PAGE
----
Friday, January 14, 2011

The belly vs. the brain

The political debate is no longer simply a matter of right vs. left. The larger battle is between those who think policy should be based on gut feelings and those who believe that reason should play a larger role.

To those of us on the left, it seems that the right these days is dominated by people from the belly camp. It wasn't always so. There was a time when intellect and education were points of pride for conservatives like William F. Buckley, Milton Friedman and others.

Now, it's a liability if you appear intelligent or god forbid, well-read. Potential presidential candidates  announce with glee their reading list of one, which is typically a book by another non-reading, non-intellectual right winger.

It doesn't leave much room for thoughtful policy. But it does explain why there seems to be such a wide divide between the two parties these days.

On immigration:

The belly sees 'others' are a threat. Therefore immigrants from other countries who bypass the cumbersome legal immigration process are immediately tagged with the 'criminal' badge. It's not surprising that this also leads to angry protests, bitter confrontations and reckless law making.

The brain applies reason and sees that the larger issue is the immigration process itself. We have a large need for people to do the work that most of our citizens won't do. And yet, a green card is almost impossible to come by. So while it may not be an ideal situation, illegal immigration is seen as a necessary response to a greatly flawed system. This leads to calls for a more open immigration system, including a way to absorb those who are already here illegally.

On defense:

The belly wants revenge. When we are attacked or our interests are attacked, we attack back, tenfold. You fuck with me you get fucked worse. It appeals to our base instincts, but it is not always the best policy.

The brain views things a bit more carefully. While this may not satisfy the blood lust we often feel when threatened, it can potentially save us from getting into situations that end up serving no one's interest and leaves thousands of innocent people dead.

On healthcare:

The belly viciously seeks to protect the status quo with the fervor of a mama bear protecting her cubs. I got mine, go get yours. Health care is not viewed as a right, but rather a privilege for those who work hard enough to earn it. Now to some, that may seem like a perfectly fair approach. But while it may satisfy our competitive nature, it greatly oversimplifies the reasons why people don't have coverage and results in policy that is both expensive and ineffective.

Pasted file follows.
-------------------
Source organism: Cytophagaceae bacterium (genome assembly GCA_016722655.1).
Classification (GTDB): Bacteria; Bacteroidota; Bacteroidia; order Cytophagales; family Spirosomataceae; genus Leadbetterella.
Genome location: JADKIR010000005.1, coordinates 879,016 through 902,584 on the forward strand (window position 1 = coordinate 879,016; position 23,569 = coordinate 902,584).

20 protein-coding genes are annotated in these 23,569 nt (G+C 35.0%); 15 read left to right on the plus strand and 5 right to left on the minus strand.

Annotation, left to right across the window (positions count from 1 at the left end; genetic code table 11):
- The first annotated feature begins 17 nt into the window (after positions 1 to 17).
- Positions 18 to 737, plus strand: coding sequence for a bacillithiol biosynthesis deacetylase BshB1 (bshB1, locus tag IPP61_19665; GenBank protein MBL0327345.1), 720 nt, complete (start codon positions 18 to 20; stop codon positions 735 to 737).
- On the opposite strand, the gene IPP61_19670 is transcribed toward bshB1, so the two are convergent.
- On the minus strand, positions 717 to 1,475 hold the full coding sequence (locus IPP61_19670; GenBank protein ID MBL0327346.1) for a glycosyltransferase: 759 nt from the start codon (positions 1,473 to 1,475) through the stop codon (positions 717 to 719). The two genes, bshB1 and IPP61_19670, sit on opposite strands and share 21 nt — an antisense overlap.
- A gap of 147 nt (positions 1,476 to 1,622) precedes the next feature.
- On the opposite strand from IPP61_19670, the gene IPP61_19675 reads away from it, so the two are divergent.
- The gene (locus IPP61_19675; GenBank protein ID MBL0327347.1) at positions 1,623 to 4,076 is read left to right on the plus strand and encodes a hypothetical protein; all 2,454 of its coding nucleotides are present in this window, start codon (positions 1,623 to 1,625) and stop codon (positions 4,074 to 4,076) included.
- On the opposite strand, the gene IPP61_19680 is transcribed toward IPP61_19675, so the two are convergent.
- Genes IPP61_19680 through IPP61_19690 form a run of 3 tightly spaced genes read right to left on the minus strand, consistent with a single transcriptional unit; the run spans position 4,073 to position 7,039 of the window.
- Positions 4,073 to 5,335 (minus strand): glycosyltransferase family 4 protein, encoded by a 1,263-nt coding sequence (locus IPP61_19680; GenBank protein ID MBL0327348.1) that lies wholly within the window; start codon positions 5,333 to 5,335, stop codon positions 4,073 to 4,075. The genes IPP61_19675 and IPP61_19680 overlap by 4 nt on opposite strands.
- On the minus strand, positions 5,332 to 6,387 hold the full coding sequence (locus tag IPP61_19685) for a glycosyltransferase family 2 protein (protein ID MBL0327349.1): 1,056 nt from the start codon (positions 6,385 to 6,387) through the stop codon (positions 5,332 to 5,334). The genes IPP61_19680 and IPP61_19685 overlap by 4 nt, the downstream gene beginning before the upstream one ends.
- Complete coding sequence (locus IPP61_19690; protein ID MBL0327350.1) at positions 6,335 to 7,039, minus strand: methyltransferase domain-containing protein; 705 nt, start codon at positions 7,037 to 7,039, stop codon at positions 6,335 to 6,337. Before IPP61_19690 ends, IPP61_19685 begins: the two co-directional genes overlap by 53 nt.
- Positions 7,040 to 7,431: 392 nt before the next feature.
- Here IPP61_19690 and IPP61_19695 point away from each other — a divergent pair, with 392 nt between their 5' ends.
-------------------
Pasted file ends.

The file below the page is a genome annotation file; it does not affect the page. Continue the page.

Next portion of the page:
The brain sees healthcare as a right. This is a conclusion generally arrived at by recognizing that we are all sharing this planet for a limited time and it only makes sense that the more of us who can enjoy that experience, the better it will be for everyone. A sense of fairness, which typically comes from the brain vs the gut, is also at play here. If I have good health care, surely my neighbor deserves it as well. This brain-led approach leads to a more universal approach to policy.

On guns and crime:

The belly likes to see the world as an old Clint Eastwood movie, where justice is handed down swiftly and without time for questions.  Unimpeded by a trip through the brain, justice gets messy. And innocent people usually die. The belly sees guns as porn. One is fun but the more you bring to the party, the merrier. And the more you get, the more you need to satisfy your lust.

The brain sees the world as newer Eastwood flick. It may be violent and dangerous at times, but it is also beautiful and awe inspiring and worthy of reflection. Owning a gun may or may not be a good choice. But the choice is made after careful thought and consideration. Justice may come at a slower pace than the belly is begging for, but it is also usually delivered with a more measured hand.

Not surprisingly, it's a hell of a lot easier to sell 'belly' policy vs. 'brain' policy. It's like putting a broccoli stand next to a McDonald's. Sure, you know the broccoli is better for you, but who the hell doesn't want a Big Mac?

Which is why it's also not surprising the the right is currently in a strong belly-led policy phase. The recession has left people scared and looking for fast relief. When times get tough, the gut takes over. It was pretty shrewd thinking on the Republicans part to appeal to this side of our nature, which helped lead them to a rout in the last election.

But just like the guy who chooses the Big Mac over the broccoli, it will ultimately leave our country in worse shape. Sooner or later, you gottta eat your vegetables.

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